03.07.2020 | Ausgabe 07/2020

What Lies Ahead for Video Codecs?

Source: Photo by ThisisEngineering RAEng on Unsplash

As demand for high-resolution video content increases, broadcasters are looking to implement new solutions which produce further advances in compression. Consequently, the video codec landscape is going through significant changes as new codecs begin to emerge and existing ones undergo development. So, which codecs are currently available and how is the offering likely to change in the coming years?

Da die Nachfrage nach hochauflösenden Videoinhalten steigt, sind die Broadcaster an noch effzienterer und besserer Videokomprimierung interessiert. Daher exisitiert eine dynamische Videocodec-Landschaft, da neue Codecs aufkommen und bestehende weiterentwickelt werden. Welche Codecs sind derzeit verfügbar und wie wird sich das Angebot in den kommenden Jahren voraussichtlich verändern?

Current codecs

At the moment, there are two mainstream codecs within the broadcast industry, MPEG-2 and H.264. MPEG-2 is the historic codec used for SD and the first digital deployment, while H.264, which is also known as Advanced Video Coding (AVC), was established for the transition to HD. These standards-based codecs have proved to be the two most successful so far and were both primarily formulated for the broadcast market. Initially, International Telecommunication Union (ITU) standards like AVC were designed with TV in mind and have since been extended to over-the-top (OTT). As such, neither codecs lend themselves to being used for streaming, however, they could be the solution for converged services. As streaming overtakes traditional broadcast it has become apparent that current codecs aren’t sufficient to keep up with changes in viewing habits. This has led to new codecs being developed, such as High Efficiency Video Coding (HEVC) and AV1.
However, while there is a need for broadcasters to look to the future, they mustn’t neglect older codecs, in order to meet the needs of the large audiences that are still consuming HD. So, as work continues on newer codecs, the broadcast industry should use what it learns from these developments to improve older existing codecs and enhance the viewing experiences for all viewers.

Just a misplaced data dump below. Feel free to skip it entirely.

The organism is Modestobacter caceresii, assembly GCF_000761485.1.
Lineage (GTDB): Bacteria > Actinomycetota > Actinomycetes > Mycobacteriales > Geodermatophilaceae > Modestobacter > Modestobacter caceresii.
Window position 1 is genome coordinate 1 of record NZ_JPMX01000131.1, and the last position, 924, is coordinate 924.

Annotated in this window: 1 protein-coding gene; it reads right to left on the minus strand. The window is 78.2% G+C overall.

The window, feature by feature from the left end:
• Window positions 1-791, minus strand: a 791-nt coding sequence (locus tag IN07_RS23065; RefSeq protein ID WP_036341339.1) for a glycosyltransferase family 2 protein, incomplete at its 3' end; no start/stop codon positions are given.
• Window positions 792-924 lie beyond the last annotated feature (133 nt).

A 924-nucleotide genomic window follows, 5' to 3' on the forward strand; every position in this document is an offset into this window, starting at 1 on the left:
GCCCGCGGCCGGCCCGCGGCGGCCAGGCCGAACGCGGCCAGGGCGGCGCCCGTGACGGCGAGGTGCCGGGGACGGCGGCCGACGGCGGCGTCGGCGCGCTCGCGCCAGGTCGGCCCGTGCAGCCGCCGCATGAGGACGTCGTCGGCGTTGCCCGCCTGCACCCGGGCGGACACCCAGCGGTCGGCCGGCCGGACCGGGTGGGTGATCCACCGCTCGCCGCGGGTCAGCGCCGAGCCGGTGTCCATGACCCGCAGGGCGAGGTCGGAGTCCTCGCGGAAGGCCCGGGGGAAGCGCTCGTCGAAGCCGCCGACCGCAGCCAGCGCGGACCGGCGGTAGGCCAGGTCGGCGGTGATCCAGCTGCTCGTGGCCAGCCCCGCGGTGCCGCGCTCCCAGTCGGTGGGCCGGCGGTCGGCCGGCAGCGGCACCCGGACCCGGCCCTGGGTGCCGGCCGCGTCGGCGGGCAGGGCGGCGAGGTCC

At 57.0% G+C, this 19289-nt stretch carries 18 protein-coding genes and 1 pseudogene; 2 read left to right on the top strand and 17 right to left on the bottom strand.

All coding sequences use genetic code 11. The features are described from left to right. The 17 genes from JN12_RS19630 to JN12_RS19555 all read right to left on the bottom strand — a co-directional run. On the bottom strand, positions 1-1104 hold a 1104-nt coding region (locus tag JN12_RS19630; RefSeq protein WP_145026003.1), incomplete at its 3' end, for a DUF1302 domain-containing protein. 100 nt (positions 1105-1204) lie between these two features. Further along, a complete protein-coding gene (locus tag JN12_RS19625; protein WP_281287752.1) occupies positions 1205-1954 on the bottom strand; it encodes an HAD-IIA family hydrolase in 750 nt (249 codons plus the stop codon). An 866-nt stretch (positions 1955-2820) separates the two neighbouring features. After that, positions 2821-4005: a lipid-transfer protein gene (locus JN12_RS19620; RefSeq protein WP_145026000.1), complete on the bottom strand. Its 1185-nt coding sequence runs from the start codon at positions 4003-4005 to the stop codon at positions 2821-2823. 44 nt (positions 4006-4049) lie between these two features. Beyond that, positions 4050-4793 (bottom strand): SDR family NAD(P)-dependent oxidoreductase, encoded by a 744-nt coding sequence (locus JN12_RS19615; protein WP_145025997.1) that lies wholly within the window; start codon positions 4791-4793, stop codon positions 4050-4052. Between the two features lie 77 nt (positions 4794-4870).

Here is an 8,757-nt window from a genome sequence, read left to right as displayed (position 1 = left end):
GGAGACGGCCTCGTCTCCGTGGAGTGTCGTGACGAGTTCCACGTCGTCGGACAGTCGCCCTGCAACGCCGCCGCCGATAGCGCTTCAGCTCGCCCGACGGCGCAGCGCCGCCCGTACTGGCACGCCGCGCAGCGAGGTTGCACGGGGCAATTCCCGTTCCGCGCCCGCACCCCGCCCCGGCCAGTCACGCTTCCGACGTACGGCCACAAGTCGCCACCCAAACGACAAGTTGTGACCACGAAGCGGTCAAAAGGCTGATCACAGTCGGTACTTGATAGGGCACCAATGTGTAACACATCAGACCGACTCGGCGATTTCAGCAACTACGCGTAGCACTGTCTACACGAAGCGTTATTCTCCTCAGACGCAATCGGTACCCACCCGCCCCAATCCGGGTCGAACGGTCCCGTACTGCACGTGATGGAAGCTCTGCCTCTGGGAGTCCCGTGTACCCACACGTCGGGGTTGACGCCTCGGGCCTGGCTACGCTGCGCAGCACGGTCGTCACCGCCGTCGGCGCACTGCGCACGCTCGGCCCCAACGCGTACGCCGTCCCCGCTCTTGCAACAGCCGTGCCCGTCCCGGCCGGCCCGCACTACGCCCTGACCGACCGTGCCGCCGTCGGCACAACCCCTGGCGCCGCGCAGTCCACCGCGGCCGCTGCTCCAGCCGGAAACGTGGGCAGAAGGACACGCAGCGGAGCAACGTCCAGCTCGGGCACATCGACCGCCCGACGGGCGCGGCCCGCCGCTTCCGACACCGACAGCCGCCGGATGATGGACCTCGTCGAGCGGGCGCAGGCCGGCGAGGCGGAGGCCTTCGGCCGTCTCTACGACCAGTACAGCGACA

The successors

Originally seen as the ITU successor of AVC, HEVC hasn’t gained pace as expected due to limited 4K penetration and royalty issues. Compared to AVC, HEVC delivers high-quality 4K video that is at least 50 % smaller than before. A different option has emerged in the form of AV1, which is a royalty-free OTT-centric alternative to HEVC, supported by giant tech groups including FAANG through the Alliance for Open Media. AV1 has been designed primarily with OTT, and therefore progressive scan, in mind which makes it the optimized choice for this type of service.
With a number of similarities between AV1 and HEVC, which one a broadcaster or pay-TV operator uses depends largely on their needs and existing infrastructure. For instance, both provide similar bandwidth efficiency compared to AVC – in the range of 30–50 % depending on the resolution. Where they differentiate is that AV1 is royalty-free, which has resulted in it being seen as the ‘codec of choice’ for streaming media distribution and is supported by the likes of Amazon, Google and Netflix.

Codecs in development

Further changes to codecs are expected as the broadcast industry develops new standards to handle new resolutions and more sophisticated content types. This has led to the development of Versatile Video Coding (VVC) which is expected to support immersive content, resolutions from 4K to 16K and 360˚ videos. Meanwhile, Essential Video Coding (EVC) has been fast-tracked by MPEG to provide a “licensing-friendly” standardized video coding solution to address business needs, such as video streaming. Other than reducing the bitrate by 30-50 % compared to previous standards (in this case HEVC), it’s currently too soon to determine the exact benefits and advantages of VVC and EVC. Despite this, these new codecs are likely to shake up the market over the course of this year and beyond, bringing with them a degree of complexity. As each is due to be finalized over the course of this year, it might not be possible until next year or even 2022 to ascertain if they will find their market.

Which codecs will triumph?

Right now, it seems unlikely there will be a clear ‘winner’ in the codec domain owing to each codec having different properties, being suited to different content types, and every broadcaster or pay-TV operator having different infrastructure in place. The likely outcome is that there will be several dominant players per niche. With this in mind, due to the infancy of the standard, its core technology DNA and its supporters, AV1 might cement its position as the ‘codec of choice’ for streaming media distribution, while H.264 and HEVC will also be among the most popular codecs in use.
The continued development of new and next generation codecs will have a positive impact on all areas of broadcasting as the learnings and technologies generated begin to be used to improve codecs both old and new. Consequently, in the future, all viewers will benefit from an enhanced experience, whether they are watching content in HD or 8K.


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